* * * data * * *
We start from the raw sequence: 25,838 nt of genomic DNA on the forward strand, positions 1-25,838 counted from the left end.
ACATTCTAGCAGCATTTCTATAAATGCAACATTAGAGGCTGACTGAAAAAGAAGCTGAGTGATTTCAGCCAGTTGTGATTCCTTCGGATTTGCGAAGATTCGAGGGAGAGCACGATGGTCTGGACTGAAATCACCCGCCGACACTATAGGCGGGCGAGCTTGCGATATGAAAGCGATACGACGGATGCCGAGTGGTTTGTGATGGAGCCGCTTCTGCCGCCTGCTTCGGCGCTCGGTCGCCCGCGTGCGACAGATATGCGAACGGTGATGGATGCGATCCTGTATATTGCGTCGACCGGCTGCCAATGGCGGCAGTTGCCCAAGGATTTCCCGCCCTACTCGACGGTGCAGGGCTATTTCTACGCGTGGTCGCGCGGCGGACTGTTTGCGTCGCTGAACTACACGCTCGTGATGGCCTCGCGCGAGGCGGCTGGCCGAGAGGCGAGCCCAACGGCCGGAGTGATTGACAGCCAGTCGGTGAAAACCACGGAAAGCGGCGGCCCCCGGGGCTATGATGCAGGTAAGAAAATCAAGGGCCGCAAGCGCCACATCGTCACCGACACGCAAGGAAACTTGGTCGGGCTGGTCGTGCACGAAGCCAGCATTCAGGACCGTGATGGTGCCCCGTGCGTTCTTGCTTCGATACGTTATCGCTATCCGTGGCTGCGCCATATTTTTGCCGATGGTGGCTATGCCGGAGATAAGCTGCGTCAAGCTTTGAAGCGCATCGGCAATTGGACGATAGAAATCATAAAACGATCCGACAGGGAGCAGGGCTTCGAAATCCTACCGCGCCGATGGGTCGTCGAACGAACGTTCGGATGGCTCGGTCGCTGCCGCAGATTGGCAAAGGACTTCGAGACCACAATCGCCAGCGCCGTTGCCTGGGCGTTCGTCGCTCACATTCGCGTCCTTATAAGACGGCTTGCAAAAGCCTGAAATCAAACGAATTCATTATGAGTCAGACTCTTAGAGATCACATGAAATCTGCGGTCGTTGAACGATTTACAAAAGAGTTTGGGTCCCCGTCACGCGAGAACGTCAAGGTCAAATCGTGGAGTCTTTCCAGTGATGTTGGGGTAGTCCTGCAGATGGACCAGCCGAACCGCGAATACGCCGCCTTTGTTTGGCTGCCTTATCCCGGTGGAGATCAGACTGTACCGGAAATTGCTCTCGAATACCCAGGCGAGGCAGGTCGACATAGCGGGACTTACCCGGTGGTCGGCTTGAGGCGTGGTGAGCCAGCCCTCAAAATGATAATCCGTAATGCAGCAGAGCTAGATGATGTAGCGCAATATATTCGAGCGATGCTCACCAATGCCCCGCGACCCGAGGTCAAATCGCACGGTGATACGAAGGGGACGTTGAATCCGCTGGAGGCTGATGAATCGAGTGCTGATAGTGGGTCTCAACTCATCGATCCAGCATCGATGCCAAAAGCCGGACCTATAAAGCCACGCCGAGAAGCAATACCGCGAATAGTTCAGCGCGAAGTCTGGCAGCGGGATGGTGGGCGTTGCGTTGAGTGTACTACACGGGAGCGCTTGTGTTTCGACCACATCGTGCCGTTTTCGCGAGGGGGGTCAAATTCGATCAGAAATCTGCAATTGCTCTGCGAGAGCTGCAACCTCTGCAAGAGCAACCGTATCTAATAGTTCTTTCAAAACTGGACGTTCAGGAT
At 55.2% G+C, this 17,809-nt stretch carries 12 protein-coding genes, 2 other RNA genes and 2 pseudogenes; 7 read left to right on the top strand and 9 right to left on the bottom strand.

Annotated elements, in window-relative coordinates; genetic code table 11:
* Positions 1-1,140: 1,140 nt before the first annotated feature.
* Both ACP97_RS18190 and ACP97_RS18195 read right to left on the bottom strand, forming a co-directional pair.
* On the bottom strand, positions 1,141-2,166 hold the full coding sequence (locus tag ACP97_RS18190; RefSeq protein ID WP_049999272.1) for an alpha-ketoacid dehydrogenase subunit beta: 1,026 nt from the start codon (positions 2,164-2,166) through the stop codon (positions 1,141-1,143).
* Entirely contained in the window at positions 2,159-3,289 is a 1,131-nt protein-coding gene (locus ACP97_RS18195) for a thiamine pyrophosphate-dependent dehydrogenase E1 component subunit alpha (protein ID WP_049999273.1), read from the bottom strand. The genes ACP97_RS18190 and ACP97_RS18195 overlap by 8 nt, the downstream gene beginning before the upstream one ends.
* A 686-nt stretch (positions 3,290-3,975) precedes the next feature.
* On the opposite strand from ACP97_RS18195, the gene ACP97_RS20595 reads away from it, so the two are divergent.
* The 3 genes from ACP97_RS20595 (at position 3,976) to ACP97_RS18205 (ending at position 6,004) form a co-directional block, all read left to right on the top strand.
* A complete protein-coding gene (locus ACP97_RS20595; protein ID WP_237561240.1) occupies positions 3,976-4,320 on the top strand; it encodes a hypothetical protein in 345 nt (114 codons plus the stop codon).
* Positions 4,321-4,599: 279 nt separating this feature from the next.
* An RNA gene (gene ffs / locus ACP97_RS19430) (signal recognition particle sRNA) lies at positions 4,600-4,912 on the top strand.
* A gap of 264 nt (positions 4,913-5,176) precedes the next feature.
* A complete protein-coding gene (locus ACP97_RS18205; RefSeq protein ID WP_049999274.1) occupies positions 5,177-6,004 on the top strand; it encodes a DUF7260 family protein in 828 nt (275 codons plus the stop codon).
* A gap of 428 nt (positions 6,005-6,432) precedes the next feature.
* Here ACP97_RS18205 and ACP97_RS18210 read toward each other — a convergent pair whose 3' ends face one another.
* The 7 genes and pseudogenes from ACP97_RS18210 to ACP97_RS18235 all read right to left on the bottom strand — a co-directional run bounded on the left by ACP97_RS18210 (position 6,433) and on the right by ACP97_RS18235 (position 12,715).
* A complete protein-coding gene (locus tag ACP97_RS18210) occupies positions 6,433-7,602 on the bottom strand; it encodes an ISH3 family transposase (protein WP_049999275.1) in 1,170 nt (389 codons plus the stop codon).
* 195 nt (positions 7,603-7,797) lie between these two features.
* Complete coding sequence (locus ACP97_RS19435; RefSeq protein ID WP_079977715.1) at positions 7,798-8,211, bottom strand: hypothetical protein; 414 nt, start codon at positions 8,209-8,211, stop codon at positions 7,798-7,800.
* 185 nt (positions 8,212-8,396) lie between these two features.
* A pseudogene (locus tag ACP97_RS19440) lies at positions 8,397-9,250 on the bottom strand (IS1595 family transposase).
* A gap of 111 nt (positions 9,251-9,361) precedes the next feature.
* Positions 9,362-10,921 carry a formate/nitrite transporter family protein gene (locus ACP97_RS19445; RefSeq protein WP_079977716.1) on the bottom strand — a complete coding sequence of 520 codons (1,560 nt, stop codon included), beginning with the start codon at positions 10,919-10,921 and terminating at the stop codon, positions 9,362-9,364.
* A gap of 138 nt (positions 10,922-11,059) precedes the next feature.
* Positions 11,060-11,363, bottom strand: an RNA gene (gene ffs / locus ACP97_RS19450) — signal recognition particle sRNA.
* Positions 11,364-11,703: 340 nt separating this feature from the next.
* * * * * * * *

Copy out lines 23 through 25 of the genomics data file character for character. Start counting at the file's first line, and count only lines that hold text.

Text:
* 185 nt (positions 8,212-8,396) lie between these two features.
* A pseudogene (locus tag ACP97_RS19440) lies at positions 8,397-9,250 on the bottom strand (IS1595 family transposase).
* A gap of 111 nt (positions 9,251-9,361) precedes the next feature.